2015 JUNE

Alli Perttunen

An old saying from the 1930’s functionalist era tells us that “a room that doesn’t get sunlight, gets the doctor.” Recent studies show that this seems to be the case, especially when it comes to building hospitals and sanatoriums. Architect Alli Perttunen is working on these same principals as she designs the interiors and the public spaces for a new hospital in Jyväskylä.

There are many factors contributing to the well-being and recovery of the patients and, surprisingly, not all of them are related to pills and bandages. Interior design that lets in sunlight and allows contact with nature alleviates stress and significantly speeds up recovery from illnesses. In addition, using acoustic materials in public spaces, such as waiting rooms, reduces noise-leakage to the patient’s ward, thus relieving anxiety.

Perttunen is especially interested in experimenting ways to enhance welfare by using passive factors. One of these is “wayfinding,” which in effect means designing interiors and outside environments in such a way that the environment offers clues and landmarks for patients to easily navigate with. These waypoints can for example be pieces of art, fountains or objects of nature.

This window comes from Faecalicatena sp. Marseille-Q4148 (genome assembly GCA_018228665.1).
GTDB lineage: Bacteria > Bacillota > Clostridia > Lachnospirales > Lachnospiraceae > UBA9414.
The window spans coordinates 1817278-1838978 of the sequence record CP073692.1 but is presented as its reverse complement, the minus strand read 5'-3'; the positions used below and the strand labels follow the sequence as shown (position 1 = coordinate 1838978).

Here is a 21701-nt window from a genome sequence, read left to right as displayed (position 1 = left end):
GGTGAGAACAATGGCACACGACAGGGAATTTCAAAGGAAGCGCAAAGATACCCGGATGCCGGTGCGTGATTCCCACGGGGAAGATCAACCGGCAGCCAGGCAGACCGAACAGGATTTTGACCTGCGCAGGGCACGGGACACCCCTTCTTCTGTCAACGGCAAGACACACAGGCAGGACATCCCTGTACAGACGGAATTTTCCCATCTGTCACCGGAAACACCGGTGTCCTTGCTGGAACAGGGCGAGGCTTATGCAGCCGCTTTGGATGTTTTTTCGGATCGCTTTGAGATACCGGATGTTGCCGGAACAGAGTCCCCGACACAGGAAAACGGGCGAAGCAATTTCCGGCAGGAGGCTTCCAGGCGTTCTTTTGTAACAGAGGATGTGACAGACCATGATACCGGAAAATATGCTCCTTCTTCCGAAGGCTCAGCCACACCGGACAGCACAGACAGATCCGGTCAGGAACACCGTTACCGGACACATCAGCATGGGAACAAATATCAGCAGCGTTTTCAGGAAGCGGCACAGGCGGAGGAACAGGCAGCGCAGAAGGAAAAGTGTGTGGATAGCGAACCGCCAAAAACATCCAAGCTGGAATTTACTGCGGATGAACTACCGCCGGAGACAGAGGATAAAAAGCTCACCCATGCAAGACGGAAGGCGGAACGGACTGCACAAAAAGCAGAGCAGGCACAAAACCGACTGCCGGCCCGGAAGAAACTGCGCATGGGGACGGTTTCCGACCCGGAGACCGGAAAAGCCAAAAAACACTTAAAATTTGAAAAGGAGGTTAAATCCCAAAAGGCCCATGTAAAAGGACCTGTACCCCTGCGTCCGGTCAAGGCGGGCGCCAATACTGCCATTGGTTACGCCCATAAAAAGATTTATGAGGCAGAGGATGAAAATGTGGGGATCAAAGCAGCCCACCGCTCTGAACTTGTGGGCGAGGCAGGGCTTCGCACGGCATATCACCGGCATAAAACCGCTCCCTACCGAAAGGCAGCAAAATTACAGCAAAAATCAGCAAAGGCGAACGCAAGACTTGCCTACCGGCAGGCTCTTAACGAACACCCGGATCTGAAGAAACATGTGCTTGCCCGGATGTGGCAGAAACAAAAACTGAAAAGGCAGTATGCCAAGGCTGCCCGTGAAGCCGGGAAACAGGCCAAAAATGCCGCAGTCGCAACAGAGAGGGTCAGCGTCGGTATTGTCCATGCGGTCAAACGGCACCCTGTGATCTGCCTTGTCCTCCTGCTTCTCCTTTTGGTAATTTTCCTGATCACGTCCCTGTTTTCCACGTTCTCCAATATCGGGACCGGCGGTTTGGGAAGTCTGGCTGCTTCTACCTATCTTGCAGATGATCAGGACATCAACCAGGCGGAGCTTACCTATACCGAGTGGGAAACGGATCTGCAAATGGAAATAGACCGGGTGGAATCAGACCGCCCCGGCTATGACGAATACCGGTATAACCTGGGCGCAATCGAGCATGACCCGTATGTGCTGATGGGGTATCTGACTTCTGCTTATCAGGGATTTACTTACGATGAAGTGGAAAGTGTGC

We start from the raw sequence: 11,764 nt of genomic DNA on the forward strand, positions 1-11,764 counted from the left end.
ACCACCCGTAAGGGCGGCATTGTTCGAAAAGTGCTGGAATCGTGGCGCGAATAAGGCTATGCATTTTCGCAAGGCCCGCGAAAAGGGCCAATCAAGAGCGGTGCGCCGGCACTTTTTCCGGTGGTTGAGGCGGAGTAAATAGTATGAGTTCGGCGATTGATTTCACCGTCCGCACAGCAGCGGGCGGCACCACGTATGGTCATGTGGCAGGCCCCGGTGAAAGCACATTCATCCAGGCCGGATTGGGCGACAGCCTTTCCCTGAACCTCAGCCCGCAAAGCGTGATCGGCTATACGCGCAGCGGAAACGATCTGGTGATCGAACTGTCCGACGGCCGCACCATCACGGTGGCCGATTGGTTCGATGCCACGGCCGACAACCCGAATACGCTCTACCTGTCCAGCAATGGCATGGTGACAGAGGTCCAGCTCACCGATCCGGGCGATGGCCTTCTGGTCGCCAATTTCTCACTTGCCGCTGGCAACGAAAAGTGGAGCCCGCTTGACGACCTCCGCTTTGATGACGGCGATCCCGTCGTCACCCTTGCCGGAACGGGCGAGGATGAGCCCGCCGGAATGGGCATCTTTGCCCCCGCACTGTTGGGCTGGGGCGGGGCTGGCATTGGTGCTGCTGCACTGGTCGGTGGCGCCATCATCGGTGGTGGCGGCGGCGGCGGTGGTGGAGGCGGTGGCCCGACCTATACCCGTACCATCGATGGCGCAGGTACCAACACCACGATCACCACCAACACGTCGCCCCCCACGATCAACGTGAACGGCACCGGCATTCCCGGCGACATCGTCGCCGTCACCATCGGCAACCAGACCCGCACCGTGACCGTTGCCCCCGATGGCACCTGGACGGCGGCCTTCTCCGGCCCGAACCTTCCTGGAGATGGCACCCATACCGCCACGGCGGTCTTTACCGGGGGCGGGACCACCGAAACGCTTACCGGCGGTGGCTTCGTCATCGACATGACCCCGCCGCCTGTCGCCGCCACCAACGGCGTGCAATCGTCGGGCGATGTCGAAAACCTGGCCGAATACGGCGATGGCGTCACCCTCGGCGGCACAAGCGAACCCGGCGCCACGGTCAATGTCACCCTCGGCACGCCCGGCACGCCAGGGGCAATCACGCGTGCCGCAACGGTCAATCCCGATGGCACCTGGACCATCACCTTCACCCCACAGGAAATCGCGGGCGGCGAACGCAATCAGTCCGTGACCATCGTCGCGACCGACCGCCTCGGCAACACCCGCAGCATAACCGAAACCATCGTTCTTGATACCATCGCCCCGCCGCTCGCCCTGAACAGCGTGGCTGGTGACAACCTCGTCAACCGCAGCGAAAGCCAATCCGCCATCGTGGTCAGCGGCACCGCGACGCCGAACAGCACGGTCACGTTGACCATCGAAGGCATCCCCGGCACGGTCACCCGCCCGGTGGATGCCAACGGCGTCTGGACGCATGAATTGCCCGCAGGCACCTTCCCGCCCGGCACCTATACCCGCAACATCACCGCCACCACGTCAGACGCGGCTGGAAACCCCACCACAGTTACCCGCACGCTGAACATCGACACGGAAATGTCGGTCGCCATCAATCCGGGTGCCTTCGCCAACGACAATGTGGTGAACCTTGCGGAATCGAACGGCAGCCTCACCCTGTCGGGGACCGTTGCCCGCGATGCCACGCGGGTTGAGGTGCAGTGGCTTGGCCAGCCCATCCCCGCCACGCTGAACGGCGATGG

Perttunen is FCINY’s resident artist in June and during her stay she studies how environments affect people’s mentality in hospitals and other public spaces in New York City.

http://www.fciny.org/residency/kristo-vesikansa
http://www.fciny.org/residency/hannu-tikka
http://www.fciny.org/residency/edit-bajsz

A model for a new hospital to be built in Jyväskylä by the year 2020.

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